The American Writers Museum


I visited the Metropolitan Museum of Art on Tuesday – and subsequently bombarded Twitter with Instagram photographs of the wonders within.

It houses an intellectual array of artifacts stretching from Ancient Egyptian mummies, to Modern Art masterpieces, to a Contemporary work known as “Cloud City”, sans Lando Calrissian. Any visit to New York City is folly without stepping foot inside its halls.

This – as well as Hannah Karena Jones’ piece on authors’ writing desks – got me thinking: Why isn’t there a museum dedicated to writers?

There are museums and landmarks dedicated to a single author, most usually in their birthplace city or adopted hometown, but there does not exist a centralized, collective hub of the American writer.

It seems strange – America has museums for actors, musicians, athletes, politicians, wars, artists, and scientists – yet nothing to commemorate those who helped shape this country with ink and paper. Nothing for those who enlivened our imaginations and hearts with fantastical tales, tear-jerking drama, worry-free comedy, goosebump horror, and thought-provoking essays; nothing for those who shaped generations and cultures with the stroke of their pen.

And, more often than not, the history of America is best framed by those who captured its soul in written pages.

I am not alone in my thoughts, and there is a push to construct an American Writers Museum; its 30-page Concept Plan outlines a terrific view of what it could look like. The website offers anyone the ability to share their ideas of what should be included in the museum (an inkwell fountain? yes, please), as well as the ability to become involved and donate toward the museum.

Progress has been slow – this is still America, after all – but it is a project that is worth keeping abreast of, especially if you are a writer or reader on any level. I highly suggest/threaten that you keep this gem in the back of your mind – or do me one better and spread the word.

As Jim Leach, Chairman of the National Endowment for the Humanities, put it:

There is a void in the American museum world. We collect in central points the artifacts of civilization and honor politicians and soldiers, athletes and artists, inventors and entrepreneurs, but we neglect our writers. In a country established as an idea explicated in written documents and embellished by generations of poets, novelists, and critics, the case for commemorating the written word is self-evident. After all, what is written describes a people and what is celebrated defines their values.

One day it may be you who is inducted into the American Writers Museum; but, until that time, we should do everything within our power to ensure that those who have left their indelible ink on the pages of our hearts have a place to call home.

Our writers deserve it.

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8 thoughts on “The American Writers Museum

  1. hannahkarena

    Did you go to the Cloisters too? It’s part of the Met, but it’s a train ride away. A whole bunch of medieval buildings were basically shipped over from France, Spain, etc. and reconstructed, brick by brick, in the middle of the city. Awesome. The ticket gets you in both places, so I always go.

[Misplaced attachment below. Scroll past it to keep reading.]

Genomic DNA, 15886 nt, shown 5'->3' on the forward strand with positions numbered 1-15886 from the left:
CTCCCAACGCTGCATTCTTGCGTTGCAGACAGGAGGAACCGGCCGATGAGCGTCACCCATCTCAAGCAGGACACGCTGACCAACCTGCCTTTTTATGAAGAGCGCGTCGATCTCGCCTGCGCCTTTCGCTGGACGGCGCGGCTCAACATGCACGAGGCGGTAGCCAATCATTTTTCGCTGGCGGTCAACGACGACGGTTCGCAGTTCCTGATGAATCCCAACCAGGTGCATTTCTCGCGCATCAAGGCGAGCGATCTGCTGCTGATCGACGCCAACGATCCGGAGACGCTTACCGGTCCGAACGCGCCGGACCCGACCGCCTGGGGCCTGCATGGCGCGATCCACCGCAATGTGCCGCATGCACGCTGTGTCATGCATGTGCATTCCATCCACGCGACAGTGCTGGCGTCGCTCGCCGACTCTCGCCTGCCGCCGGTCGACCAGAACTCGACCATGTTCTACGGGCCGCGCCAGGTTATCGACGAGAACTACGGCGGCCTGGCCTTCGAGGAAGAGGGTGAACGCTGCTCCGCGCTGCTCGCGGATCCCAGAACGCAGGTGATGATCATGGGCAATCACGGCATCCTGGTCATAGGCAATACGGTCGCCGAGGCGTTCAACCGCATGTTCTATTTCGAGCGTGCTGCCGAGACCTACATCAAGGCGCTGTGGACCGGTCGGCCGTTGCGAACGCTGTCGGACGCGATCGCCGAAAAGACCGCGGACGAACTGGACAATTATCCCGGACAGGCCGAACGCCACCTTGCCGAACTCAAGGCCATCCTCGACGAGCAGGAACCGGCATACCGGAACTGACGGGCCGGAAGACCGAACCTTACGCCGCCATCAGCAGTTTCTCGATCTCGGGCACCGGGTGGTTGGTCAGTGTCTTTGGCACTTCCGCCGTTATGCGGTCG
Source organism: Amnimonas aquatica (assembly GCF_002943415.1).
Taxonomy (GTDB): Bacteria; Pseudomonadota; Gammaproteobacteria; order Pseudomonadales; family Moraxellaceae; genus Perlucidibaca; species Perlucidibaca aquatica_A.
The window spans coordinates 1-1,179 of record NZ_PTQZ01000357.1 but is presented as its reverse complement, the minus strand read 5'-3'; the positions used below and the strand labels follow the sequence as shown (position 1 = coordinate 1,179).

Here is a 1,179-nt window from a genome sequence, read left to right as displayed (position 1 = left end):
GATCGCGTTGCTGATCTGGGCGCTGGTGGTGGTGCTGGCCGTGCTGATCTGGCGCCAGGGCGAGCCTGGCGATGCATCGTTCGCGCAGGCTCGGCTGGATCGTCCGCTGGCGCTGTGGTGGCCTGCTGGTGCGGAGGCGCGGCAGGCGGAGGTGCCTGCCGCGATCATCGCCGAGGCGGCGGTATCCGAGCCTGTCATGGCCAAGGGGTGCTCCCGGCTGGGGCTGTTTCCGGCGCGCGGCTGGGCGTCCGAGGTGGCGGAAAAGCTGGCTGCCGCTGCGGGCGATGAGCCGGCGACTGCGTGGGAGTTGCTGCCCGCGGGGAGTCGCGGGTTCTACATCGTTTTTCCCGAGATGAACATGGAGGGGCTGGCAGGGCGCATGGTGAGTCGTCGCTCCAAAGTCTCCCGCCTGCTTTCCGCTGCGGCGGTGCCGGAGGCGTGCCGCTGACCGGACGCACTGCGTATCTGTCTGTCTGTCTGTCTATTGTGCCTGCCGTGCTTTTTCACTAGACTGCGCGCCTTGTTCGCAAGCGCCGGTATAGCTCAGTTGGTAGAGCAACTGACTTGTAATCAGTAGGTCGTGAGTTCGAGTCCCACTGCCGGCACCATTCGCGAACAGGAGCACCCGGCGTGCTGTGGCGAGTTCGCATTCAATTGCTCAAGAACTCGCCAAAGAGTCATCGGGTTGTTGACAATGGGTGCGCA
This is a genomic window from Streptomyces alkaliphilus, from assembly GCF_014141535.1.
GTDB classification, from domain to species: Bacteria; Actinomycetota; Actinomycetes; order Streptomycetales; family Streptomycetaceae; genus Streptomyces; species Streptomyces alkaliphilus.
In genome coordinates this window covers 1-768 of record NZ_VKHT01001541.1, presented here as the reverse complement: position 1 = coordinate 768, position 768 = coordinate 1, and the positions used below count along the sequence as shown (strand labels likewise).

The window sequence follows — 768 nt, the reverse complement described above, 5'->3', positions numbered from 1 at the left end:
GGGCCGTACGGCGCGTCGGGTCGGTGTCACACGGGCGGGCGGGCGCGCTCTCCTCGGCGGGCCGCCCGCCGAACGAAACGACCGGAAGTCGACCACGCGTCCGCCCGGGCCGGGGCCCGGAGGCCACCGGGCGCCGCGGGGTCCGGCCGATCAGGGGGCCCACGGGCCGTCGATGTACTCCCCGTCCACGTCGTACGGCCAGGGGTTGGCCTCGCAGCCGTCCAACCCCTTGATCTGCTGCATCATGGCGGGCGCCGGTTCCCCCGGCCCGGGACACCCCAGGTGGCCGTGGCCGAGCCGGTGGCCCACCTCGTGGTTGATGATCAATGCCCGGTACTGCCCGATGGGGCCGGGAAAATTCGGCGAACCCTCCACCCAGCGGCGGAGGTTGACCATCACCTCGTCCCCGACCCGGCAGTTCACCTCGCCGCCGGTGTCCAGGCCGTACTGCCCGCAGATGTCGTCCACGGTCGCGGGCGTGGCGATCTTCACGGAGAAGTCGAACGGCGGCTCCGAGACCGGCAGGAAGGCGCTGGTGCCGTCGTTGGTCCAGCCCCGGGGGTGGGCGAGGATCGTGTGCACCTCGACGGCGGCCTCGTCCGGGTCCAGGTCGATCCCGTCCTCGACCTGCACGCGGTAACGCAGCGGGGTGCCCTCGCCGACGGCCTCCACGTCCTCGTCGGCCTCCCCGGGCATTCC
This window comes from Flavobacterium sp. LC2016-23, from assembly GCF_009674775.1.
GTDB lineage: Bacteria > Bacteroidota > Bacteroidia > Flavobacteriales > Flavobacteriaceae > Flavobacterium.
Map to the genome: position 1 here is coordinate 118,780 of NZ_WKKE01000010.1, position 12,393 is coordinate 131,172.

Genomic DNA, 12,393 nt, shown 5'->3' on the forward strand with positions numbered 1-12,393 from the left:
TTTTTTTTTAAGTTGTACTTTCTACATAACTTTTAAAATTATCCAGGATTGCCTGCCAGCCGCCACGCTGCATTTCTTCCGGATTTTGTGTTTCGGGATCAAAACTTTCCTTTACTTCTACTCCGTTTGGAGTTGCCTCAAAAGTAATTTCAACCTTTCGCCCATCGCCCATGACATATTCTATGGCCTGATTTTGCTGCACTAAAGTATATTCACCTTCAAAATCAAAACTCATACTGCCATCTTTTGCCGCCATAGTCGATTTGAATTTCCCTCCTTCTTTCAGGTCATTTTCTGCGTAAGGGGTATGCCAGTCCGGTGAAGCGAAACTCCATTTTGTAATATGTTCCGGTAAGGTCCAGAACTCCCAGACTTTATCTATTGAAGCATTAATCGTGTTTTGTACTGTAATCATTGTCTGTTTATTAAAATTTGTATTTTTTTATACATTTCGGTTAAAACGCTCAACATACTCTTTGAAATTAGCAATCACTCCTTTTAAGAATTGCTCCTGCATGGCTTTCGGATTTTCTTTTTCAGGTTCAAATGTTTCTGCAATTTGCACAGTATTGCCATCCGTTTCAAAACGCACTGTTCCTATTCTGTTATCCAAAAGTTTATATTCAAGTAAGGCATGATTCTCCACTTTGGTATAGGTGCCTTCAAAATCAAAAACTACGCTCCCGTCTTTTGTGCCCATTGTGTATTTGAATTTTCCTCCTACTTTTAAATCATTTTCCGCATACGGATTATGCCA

Reply
    1. G.P. Merwede Post author

      I haven’t been to the Cloisters, but it’s on my list – right next to the Museum of Natural History. I totally nerded-out when I was standing in the Temple of Dendur. It’s intense to think that you are standing where Ancient Egyptians did some thousands of years ago.

      And I geek even more with medieval history. I’m certain i’ll abuse Instagram with that as well.

      Reply
      1. hannahkarena

        When I went to Egypt–God, was that two summers ago?–I had that experience the whole entire time. It is crazy intense to be looking at the pyramids, touching the hieroglyphics, and (maybe) picking up little chunks of pyramid rock to take home. (I did not do this. Other people did though. I saw them. Yes.) It’s a little overwhelming to be surrounded by that much history, and to have to think back on how old each and every thing you see is.

      2. G.P. Merwede Post author

        I couldn’t help but be reminded of The Fog, or any other number of stories, where those long-since dead return for that which was taken from them; those five-finger discount thieves better watch their back! It’s mindboggling when you come to the realization of what you are looking at/touching/standing upon. I am a bit jealous of those archeologists who discovered such hidden treasures – if that profession was a bit more Indiana Jones-y I would have purchased a whip and fedora some time ago.

  2. Kat

    I love the idea of a museum for American writers! I never gave it a thought, but you’re right…there isn’t really anything like that to honor the writers who’ve shaped our world. The Met is one of my favorite museums to visit…it’s been too long…I must get back! Since I’m an artist, I love spending time with the Renaissance masters, reveling in their brush strokes to the point I want to fondle each and every painting (the nasty look from the guard usually stops me).

    Reply
    1. G.P. Merwede Post author

      It’s rather confusing that we don’t have a museum for writers; although, the introverted, self-satisfying profession of writing doesn’t well lend itself to mobs marching on main streets demanding a monument for their favorite author.

      Reply
  3. Pingback: The Need for an American Writer’s Museum « Kat Collins

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